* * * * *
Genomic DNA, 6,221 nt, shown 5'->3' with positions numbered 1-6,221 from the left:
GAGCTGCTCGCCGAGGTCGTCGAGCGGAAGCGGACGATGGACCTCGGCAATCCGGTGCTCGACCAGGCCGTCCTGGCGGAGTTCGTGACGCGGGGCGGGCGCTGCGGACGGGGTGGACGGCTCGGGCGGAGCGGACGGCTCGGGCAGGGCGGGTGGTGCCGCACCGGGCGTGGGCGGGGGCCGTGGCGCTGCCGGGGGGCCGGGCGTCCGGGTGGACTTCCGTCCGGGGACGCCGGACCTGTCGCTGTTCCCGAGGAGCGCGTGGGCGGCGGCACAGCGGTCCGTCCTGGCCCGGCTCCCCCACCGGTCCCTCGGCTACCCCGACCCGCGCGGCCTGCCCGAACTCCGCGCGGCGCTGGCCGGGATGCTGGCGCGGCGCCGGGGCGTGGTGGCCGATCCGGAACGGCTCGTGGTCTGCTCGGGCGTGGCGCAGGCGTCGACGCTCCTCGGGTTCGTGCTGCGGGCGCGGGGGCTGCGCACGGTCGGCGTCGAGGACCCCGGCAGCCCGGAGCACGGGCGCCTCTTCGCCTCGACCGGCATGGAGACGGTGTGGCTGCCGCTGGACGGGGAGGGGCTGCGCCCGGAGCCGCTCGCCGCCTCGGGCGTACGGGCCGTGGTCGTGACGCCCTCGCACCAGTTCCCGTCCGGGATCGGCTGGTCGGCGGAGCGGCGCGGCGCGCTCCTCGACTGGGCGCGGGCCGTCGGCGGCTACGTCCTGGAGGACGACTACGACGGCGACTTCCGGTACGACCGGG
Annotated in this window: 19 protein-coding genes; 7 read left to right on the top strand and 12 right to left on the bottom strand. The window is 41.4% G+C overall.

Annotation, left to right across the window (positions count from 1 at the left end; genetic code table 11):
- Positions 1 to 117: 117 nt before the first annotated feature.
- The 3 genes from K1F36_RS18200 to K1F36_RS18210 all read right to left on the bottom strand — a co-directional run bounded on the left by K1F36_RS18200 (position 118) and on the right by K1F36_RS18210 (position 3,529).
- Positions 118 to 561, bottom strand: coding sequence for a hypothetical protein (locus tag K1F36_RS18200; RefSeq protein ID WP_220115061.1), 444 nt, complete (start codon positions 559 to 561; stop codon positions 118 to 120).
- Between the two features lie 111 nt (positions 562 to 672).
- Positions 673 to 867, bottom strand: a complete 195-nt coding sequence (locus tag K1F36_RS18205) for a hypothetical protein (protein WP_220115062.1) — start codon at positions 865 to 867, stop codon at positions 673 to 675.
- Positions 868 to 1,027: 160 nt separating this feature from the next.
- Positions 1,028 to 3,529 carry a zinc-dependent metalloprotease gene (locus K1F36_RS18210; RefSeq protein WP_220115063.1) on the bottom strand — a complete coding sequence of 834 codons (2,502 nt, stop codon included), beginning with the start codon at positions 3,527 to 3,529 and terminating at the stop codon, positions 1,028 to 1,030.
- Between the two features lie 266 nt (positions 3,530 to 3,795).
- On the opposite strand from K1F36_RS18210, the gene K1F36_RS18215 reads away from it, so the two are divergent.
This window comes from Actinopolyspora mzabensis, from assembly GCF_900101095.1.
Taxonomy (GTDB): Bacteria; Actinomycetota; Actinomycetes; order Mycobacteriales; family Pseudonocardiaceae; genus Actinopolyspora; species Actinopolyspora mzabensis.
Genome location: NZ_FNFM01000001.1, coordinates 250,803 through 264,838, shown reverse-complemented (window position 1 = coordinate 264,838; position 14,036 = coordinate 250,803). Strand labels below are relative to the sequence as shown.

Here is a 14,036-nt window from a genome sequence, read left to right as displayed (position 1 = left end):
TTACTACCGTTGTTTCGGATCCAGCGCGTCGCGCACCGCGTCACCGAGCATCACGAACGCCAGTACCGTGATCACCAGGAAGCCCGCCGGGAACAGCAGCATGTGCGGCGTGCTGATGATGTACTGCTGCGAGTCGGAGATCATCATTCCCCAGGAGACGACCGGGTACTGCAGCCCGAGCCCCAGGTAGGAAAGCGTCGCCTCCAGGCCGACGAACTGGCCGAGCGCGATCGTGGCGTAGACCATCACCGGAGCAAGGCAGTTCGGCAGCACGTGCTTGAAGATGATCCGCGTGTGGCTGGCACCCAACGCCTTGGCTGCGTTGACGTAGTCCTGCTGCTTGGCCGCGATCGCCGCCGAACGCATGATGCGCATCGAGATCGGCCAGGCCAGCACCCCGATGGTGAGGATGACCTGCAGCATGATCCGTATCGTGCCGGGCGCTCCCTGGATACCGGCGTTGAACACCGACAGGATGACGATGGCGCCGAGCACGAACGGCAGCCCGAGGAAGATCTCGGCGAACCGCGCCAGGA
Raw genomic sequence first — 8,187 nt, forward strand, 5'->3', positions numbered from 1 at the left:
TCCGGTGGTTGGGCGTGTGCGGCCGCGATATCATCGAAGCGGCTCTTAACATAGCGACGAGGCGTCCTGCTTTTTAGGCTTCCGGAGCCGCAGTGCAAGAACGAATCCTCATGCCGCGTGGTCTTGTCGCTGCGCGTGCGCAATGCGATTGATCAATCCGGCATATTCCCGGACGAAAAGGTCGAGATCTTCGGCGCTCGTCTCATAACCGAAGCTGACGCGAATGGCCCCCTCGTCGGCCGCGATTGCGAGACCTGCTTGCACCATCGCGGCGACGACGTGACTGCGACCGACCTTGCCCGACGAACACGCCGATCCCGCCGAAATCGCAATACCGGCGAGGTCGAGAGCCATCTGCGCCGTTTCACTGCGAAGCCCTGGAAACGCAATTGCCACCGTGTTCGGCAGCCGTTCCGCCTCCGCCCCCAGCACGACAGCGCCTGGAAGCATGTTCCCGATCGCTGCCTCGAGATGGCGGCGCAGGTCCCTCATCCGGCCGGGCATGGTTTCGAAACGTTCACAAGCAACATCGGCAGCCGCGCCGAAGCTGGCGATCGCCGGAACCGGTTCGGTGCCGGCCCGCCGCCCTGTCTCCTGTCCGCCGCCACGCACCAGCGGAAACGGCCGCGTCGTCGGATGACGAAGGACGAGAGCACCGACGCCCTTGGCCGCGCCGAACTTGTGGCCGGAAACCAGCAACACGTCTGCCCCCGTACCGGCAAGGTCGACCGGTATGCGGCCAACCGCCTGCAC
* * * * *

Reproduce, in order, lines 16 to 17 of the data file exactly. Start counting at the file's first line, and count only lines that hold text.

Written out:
Genome location: NZ_FNFM01000001.1, coordinates 250,803 through 264,838, shown reverse-complemented (window position 1 = coordinate 264,838; position 14,036 = coordinate 250,803). Strand labels below are relative to the sequence as shown.

Here is a 14,036-nt window from a genome sequence, read left to right as displayed (position 1 = left end):